Given Dawson’s back-take heavy game, this wasn’t quite a thriller. But, the fact that Dawson turned it into a late sub victory goes a long way to silencing doubts that he fades late in fights. He still wasn’t nearly as crisp in the third as he was in the first two frames, but he had enough left to keep Gordon off balance and find the takedown that led to the win. That also keeps Dawson unbeaten in the UFC with nine wins and a draw in his last ten bouts. That should put him in the mix around the lightweight top 15. Fights with Arman Tsarukyan, Mateusz Gamrot, Diego Ferrera, Damir Ismagulov, or Ilia Topuria should all be on offer. Of those, I’ll go with the Topuria fight. He’s already proved he can break down great grapplers, and both men are former 145ers. Time to see which top prospect can shine. Dawson vs. Topuria seems like an ideal challenge for both men.


A pretty ugly fight between career grapplers forced to spend most of the bout at range, but even when it went to the mat, Jotko had a clear advantage—holding strong positions and landing enough GnP in Meerschaert’s guard to keep the ref from waving him up. Not the best win ever, but it gives Jotko 5 victories in his last six trips to the Octagon. That should line him up for another chance to work his way into the top 15. That could be a fight with Nassourdine Imavov, or even a winner/loser fight with Edmen Shahbazyan. There are also fights with Marc-Andre Barriault or Anthony Hernandez. But I’ll go ahead and say Jotko should target the Imavov fight. It’s a hot prospect on the rise who just needs more opportunities to get in front of fans. Jotko isn’t a name opponent like Gastelum would have been, but it’s still a difficult test. Jotko vs. Imavov gives the Polish fighter a chance to grab a ranking and the Frenchman a chance to continue proving his quality.


A brutally one-sided fight for Romanov, who did exactly what was needed—taking Chase Sherman down from the jump and working him over with that heavy-duty top game. The win marks 5-straight victories for Romanov with the UFC, and time for a serious step up forward. After the victory, Romanov called out Augusto Sakai. While that may still be a decent fight if the UFC wants to book it, with Sakai coming off three straight stoppage losses, it doesn’t feel like a bout with much momentum to it.

Match-ups with Sergei Pavlovich, Chris Daukaus, or even Sergei Spivak all feel like they’d be more reasonable. Unfortunately, Pavlovich is signed to fight Derrick Lewis, because that’d really be the best bout to make. I was going to say there’s the Ivanov/Lima fight coming up and Romanov could take on the winner, but instead I’ll say Marcin Tybura. Sure Tybura is coming off a loss too (and has lost to Sakai), but he’s also done a lot more winning in-between. It just feels less cruel. Alexander Romanov vs. Marcin Tybura is a good step forward.


The younger Figueiredo brother may not be out from under the shadow of his brother, but this was a damn impressive way to start crafting a legacy all his own. Daniel Da Silva looked like he had the ‘Sniper’ right where he wanted him after an early power double leg takedown, and was prepared to make a quick pass to side control. A decision that he’ll likely be regretting for weeks to come. That kneebar transition Figueiredo hit was a thing of beauty, and badly needed coming off that loss to Malcolm Gordon. That keeps the Brazilian in the mix at the bottom of 125, and should line him up just perfectly for a fight with another flyweight still trying to find his place in the UFC. Bruno Silva had a rough start to his Octagon career, but he’s turned it around lately to get a couple big wins. Silva vs. Figueiredo is a perfect matchup to see which Brazilian flyweight can keep their momentum going.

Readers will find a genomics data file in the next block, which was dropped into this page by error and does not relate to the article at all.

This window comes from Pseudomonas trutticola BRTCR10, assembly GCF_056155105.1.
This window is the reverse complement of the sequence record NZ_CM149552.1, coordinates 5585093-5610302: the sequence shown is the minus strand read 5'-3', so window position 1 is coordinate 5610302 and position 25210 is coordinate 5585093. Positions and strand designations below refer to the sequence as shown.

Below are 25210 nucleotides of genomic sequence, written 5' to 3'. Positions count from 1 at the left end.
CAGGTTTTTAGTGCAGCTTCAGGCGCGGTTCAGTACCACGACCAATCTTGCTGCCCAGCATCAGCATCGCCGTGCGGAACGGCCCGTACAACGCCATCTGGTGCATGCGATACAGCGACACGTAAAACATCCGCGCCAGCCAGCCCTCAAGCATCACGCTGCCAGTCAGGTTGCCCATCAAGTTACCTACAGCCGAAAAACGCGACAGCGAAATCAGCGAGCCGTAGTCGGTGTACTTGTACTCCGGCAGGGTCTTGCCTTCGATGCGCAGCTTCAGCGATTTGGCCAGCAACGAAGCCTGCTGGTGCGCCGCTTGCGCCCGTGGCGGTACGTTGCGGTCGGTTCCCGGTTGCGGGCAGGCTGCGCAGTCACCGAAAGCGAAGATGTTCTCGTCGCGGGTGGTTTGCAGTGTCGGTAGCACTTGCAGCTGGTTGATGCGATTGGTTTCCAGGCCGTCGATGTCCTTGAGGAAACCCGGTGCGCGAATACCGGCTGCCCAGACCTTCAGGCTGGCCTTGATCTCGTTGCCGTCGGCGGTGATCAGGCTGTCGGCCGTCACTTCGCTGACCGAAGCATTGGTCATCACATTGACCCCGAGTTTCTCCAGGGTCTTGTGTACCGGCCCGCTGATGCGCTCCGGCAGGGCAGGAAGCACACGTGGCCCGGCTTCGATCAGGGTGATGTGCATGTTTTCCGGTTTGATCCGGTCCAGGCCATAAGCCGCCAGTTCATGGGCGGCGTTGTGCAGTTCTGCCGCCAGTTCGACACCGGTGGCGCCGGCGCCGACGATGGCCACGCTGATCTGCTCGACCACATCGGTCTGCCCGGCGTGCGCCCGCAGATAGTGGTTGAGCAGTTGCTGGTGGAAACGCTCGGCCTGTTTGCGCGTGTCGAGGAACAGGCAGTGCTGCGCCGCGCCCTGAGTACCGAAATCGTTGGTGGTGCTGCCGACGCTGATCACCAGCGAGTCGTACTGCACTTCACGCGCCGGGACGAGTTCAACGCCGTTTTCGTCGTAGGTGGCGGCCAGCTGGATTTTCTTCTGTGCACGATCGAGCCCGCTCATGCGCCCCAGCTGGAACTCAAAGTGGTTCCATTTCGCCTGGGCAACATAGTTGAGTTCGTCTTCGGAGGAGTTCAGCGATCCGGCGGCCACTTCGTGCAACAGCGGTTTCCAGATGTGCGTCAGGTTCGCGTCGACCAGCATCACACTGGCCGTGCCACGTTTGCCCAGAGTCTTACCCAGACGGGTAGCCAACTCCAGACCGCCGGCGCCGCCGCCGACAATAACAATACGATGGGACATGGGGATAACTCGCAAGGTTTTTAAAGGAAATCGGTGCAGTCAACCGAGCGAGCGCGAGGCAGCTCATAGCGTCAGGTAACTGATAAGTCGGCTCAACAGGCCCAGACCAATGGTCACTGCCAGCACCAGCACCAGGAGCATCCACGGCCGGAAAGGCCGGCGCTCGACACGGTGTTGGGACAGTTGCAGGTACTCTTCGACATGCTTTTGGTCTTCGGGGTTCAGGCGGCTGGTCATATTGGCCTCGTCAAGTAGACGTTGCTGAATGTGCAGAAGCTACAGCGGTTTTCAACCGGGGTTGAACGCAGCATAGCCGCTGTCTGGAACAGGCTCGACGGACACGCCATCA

As expected, the early stages of this fight were rough going for Gabe Green. Yohan Lainesse may still be a developing talent, but he hits like a truck and is big enough that he can’t be easily bullied off of his style. For a fighter that depends on toughness and endurance like Green does, there was no way he wasn’t gonna eat some big shots early. He did, but he also rallied well. The moment Lainesse started to flag Green was right there to pour on the aggression. A fantastic comeback win for Green, who now has two-straight victories after dropping his debut. That could set Green up for fights with Sergey Khandozhko, Matthew Semelsberger, or maybe even Ian Garry. I’ll go with the Semelsberger fight. Both men have made a reputation for their pace and ability to take damage, it seems like a guaranteed fire fight. Green vs. Semelsberger would be fantastic welterweight action.

OTHER BOUTS: Andrei Arlovski vs. Ilir Latifi, Jake Collier vs. Sergey Spivak, Andre Fili vs. Lando Vannata, Jared Gordon vs. Vinc Pichel, Darren Elkins vs. Bill Algeo, Tristan Connelly vs. Danny Henry, Gerald Meerschaert vs. Misha Cirkunov, Chase Sherman vs. Harry Hunsucker, Daniel Lacerda vs. Victor Altamirano, Yohan Lainesse vs. AJ Fletcher, Natan Levy vs. the Garcia/Maheshate winner, Mike Breeden vs. Rongzhu, Shanna Young vs. Luana Carolina, Gina Mazany vs. Victoria Leonardo

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About the author
Zane Simon
Zane Simon

Zane Simon is a senior editor, writer, and podcaster for Bloody Elbow. He has worked with the website since 2013, taking on a wide variety of roles. A lifelong combat sports fan, Zane has trained off & on in both boxing and Muay Thai. He currently hosts the long-running MMA Vivisection podcast, which he took over from Nate Wilcox & Dallas Winston in 2015, as well as the 6th Round podcast, started in 2014. Zane is also responsible for developing and maintaining the ‘List of current UFC fighters’ on Bloody Elbow, a resource he originally developed for Wikipedia in 2010.